Benjamin Hauser


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Benjamin Hauser
About the author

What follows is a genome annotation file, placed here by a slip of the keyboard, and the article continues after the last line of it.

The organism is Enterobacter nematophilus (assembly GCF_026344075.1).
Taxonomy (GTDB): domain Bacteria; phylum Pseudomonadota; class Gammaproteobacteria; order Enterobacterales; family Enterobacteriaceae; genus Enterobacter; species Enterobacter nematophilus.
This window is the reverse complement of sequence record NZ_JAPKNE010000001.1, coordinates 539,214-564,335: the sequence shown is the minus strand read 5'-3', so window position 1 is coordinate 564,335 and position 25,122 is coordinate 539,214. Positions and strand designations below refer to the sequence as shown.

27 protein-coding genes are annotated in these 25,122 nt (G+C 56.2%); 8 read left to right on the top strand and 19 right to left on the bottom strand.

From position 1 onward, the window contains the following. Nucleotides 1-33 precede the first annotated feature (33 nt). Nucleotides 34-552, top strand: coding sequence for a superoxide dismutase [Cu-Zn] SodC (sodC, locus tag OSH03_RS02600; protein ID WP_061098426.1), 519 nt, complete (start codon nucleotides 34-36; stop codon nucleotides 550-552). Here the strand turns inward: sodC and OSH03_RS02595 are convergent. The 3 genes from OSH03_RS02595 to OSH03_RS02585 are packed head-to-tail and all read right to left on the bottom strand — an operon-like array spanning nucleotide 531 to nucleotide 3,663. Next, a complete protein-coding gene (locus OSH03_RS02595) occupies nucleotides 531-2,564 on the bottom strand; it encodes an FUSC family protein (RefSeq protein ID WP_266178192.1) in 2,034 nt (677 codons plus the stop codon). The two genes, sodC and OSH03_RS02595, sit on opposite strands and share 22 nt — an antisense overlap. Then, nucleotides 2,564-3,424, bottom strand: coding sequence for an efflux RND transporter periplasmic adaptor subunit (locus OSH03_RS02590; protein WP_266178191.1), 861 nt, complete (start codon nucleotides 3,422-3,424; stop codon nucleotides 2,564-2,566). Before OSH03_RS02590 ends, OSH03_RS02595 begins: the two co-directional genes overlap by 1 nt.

Ben Hauser began his photographic career as a sophomore in high school. His passion for the subject developed rapidly and he was soon drawn towards color film and rusted rural subjects. During his senior year, he wrote a Strnad Fellowship Grant which allowed him to carry out an ambitious project- Photography in Hale County, Alabama: Following in the Footsteps of Walker Evans and William Christenberry. After a series of correspondences, Ben was able to meet with Christenberry. The high-school photographer had the opportunity to converse and share his images with the nationally renowned artist. In 2003, Ben attended the School of Art at Ohio University where he worked very closely with Dan Williams. As a student, Ben placed a particular emphasis on composition and the standards of traditional color darkroom printing. Ben received a Dean’s Undergraduate Research Award to produce his senior thesis, a project titled Muhlenburg County. Ben incorporated lyrics from John Prine’s song, Paradise to help create a somber and nostalgic rust-belt allegory. Working with color film in a variety of formats, Ben photographed a series of deficit and vacant industrial sites in Cleveland and along the Ohio River. After receiving his B.F.A., Ben returned to Cleveland and began to photograph abandoned industrial machines at night. Using 35mm film and long exposures, he captured the bizarre colors and theatrically charged effects of streetlights on rusted machines. This experimental vision led to his Spiritual Industrial project- a radical departure from his previous treatment of the industrial subject. Ben’s work evolved conceptually with his invention of the Sodagraph and the Enigma-Graph, photographic printing processes that produce unforeseen, one-of-a-kind results. Ben’s works evolved into camera-less imagery with his portfolios Quicksilver and An Alchemist’s Light. To produce these works, Ben has invented a set of techniques that transform the darkroom process into a means of creating an image, rather than a series of steps by which one develops a traditional photograph. Darkroom process as ceremony has become a central concept for the artist. Ben has exhibited recent portfolios at the Butler Institute of American Art, Zygote Press, and the Artist Archives of the Western Reserve. He has displayed his work internationally in India. Ben has completed a year-long internship in the Department of Photography at the Cleveland Museum of Art, and he now works with the museum’s Department of Education and Interpretation.